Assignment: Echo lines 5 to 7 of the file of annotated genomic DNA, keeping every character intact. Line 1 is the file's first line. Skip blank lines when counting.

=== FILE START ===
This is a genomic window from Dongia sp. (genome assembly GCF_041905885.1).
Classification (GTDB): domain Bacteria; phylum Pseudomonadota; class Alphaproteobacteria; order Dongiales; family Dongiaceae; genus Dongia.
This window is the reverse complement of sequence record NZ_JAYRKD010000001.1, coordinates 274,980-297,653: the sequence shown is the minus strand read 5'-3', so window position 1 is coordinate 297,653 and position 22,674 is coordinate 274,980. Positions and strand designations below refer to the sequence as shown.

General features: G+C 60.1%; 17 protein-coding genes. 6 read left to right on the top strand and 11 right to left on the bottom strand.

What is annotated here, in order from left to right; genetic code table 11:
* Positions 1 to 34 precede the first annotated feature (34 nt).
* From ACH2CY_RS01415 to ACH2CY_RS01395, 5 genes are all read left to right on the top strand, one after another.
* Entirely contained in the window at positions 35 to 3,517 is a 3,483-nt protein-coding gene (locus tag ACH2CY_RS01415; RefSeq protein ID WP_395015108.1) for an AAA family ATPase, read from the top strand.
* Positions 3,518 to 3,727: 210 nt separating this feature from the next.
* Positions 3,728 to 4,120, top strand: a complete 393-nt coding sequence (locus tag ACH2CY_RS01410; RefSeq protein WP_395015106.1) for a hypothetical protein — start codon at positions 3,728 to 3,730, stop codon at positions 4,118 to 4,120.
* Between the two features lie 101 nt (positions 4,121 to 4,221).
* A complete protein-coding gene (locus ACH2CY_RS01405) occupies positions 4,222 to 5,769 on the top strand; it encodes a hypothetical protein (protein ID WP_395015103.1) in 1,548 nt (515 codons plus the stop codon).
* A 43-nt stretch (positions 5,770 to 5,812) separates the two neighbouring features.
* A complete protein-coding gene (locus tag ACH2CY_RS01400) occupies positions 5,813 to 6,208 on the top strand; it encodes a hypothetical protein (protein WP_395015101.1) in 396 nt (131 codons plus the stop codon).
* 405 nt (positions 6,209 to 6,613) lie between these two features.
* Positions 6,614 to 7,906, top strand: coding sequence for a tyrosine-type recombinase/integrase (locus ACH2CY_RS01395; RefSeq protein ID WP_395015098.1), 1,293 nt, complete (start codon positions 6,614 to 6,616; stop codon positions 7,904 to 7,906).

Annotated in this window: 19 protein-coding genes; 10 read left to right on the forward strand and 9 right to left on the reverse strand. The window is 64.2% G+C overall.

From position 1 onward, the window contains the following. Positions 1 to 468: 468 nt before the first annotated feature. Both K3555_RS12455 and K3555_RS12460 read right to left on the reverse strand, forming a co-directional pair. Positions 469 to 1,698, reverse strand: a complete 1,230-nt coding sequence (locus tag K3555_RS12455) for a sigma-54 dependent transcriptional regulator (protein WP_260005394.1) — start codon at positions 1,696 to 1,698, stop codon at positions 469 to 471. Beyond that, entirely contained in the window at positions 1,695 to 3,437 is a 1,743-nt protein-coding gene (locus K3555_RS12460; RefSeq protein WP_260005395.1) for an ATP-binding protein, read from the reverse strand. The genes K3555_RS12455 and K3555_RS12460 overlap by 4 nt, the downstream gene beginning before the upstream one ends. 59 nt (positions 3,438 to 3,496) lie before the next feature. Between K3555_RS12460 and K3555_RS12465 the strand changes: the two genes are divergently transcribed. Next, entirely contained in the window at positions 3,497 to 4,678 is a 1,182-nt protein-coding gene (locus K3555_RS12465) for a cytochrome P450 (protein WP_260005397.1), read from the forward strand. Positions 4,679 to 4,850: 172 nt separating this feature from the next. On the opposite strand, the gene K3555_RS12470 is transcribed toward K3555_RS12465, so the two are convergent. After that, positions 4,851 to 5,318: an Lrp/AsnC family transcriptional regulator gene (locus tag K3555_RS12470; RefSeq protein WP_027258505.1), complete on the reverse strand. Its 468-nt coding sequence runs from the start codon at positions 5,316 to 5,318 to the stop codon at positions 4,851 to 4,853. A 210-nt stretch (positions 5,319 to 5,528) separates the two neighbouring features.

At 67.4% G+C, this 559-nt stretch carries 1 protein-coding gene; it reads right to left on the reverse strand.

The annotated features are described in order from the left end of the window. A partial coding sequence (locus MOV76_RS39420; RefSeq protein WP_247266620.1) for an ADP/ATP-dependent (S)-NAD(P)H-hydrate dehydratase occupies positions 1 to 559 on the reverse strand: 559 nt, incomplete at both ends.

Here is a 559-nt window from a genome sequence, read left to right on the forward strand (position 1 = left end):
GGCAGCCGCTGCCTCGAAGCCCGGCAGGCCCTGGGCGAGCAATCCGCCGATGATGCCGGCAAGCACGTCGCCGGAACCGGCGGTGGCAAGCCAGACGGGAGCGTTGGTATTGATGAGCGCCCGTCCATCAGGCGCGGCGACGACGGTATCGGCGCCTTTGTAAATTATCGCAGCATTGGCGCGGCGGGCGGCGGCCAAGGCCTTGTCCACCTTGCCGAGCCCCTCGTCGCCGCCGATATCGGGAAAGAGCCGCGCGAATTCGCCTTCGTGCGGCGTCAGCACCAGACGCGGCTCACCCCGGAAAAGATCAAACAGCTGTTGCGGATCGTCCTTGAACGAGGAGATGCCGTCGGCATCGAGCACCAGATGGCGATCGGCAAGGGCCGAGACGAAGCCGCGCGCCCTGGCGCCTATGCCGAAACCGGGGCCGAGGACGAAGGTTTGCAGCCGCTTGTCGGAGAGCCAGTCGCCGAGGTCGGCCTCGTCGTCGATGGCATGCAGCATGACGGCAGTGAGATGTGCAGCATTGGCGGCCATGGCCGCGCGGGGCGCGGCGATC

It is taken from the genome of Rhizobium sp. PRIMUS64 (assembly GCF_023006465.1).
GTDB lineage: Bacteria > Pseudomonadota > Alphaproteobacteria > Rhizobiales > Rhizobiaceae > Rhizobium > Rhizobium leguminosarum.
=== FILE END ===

What is annotated here, in order from left to right; genetic code table 11:
* Positions 1 to 34 precede the first annotated feature (34 nt).
* From ACH2CY_RS01415 to ACH2CY_RS01395, 5 genes are all read left to right on the top strand, one after another.